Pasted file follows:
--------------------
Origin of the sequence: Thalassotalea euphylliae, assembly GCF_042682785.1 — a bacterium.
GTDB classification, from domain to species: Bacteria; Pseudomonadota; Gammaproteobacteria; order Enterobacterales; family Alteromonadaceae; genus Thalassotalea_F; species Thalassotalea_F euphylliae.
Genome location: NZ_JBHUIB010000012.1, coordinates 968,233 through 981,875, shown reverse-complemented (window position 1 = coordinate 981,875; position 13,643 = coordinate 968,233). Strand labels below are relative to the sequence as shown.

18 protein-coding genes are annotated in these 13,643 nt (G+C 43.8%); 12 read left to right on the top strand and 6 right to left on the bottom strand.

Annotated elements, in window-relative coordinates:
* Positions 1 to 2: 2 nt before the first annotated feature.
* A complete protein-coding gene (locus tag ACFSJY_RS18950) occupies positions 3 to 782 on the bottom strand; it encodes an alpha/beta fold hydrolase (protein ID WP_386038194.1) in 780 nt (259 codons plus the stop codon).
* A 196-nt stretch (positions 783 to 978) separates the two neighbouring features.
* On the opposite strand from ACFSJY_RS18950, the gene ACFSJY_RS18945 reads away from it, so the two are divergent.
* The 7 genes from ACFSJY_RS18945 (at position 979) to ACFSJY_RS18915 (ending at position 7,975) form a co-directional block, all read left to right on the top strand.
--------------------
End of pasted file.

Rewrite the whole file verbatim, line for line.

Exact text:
Origin of the sequence: Thalassotalea euphylliae, assembly GCF_042682785.1 — a bacterium.
GTDB classification, from domain to species: Bacteria; Pseudomonadota; Gammaproteobacteria; order Enterobacterales; family Alteromonadaceae; genus Thalassotalea_F; species Thalassotalea_F euphylliae.
Genome location: NZ_JBHUIB010000012.1, coordinates 968,233 through 981,875, shown reverse-complemented (window position 1 = coordinate 981,875; position 13,643 = coordinate 968,233). Strand labels below are relative to the sequence as shown.

18 protein-coding genes are annotated in these 13,643 nt (G+C 43.8%); 12 read left to right on the top strand and 6 right to left on the bottom strand.

Annotated elements, in window-relative coordinates:
* Positions 1 to 2: 2 nt before the first annotated feature.
* A complete protein-coding gene (locus tag ACFSJY_RS18950) occupies positions 3 to 782 on the bottom strand; it encodes an alpha/beta fold hydrolase (protein ID WP_386038194.1) in 780 nt (259 codons plus the stop codon).
* A 196-nt stretch (positions 783 to 978) separates the two neighbouring features.
* On the opposite strand from ACFSJY_RS18950, the gene ACFSJY_RS18945 reads away from it, so the two are divergent.
* The 7 genes from ACFSJY_RS18945 (at position 979) to ACFSJY_RS18915 (ending at position 7,975) form a co-directional block, all read left to right on the top strand.